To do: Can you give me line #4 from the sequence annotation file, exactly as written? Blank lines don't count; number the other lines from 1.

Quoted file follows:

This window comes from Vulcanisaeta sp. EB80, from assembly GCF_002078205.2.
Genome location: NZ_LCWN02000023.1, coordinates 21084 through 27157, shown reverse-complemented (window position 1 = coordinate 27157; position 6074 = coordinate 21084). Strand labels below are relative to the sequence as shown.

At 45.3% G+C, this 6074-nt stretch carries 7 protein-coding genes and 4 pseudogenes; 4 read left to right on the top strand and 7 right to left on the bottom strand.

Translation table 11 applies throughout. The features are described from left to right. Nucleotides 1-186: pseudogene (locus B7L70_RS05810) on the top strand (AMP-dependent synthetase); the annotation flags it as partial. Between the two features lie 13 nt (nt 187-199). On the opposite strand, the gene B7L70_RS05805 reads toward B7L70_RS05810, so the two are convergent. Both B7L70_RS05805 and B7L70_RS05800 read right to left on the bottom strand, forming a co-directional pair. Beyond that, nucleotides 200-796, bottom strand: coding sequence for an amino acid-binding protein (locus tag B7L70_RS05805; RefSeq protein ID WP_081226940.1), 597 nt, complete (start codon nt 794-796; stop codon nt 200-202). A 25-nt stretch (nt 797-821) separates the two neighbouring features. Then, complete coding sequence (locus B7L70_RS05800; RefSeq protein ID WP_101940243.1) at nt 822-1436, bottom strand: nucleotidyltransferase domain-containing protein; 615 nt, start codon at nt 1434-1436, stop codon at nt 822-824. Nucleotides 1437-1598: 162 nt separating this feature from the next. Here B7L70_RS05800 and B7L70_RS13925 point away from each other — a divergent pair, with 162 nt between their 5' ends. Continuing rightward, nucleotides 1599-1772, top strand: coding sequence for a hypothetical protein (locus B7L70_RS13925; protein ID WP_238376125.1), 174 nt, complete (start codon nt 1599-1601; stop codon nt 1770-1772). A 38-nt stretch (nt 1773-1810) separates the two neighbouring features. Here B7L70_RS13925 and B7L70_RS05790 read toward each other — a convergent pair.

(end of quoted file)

Translation table 11 applies throughout. The features are described from left to right. Nucleotides 1-186: pseudogene (locus B7L70_RS05810) on the top strand (AMP-dependent synthetase); the annotation flags it as partial. Between the two features lie 13 nt (nt 187-199). On the opposite strand, the gene B7L70_RS05805 reads toward B7L70_RS05810, so the two are convergent. Both B7L70_RS05805 and B7L70_RS05800 read right to left on the bottom strand, forming a co-directional pair. Beyond that, nucleotides 200-796, bottom strand: coding sequence for an amino acid-binding protein (locus tag B7L70_RS05805; RefSeq protein ID WP_081226940.1), 597 nt, complete (start codon nt 794-796; stop codon nt 200-202). A 25-nt stretch (nt 797-821) separates the two neighbouring features. Then, complete coding sequence (locus B7L70_RS05800; RefSeq protein ID WP_101940243.1) at nt 822-1436, bottom strand: nucleotidyltransferase domain-containing protein; 615 nt, start codon at nt 1434-1436, stop codon at nt 822-824. Nucleotides 1437-1598: 162 nt separating this feature from the next. Here B7L70_RS05800 and B7L70_RS13925 point away from each other — a divergent pair, with 162 nt between their 5' ends. Continuing rightward, nucleotides 1599-1772, top strand: coding sequence for a hypothetical protein (locus B7L70_RS13925; protein ID WP_238376125.1), 174 nt, complete (start codon nt 1599-1601; stop codon nt 1770-1772). A 38-nt stretch (nt 1773-1810) separates the two neighbouring features. Here B7L70_RS13925 and B7L70_RS05790 read toward each other — a convergent pair.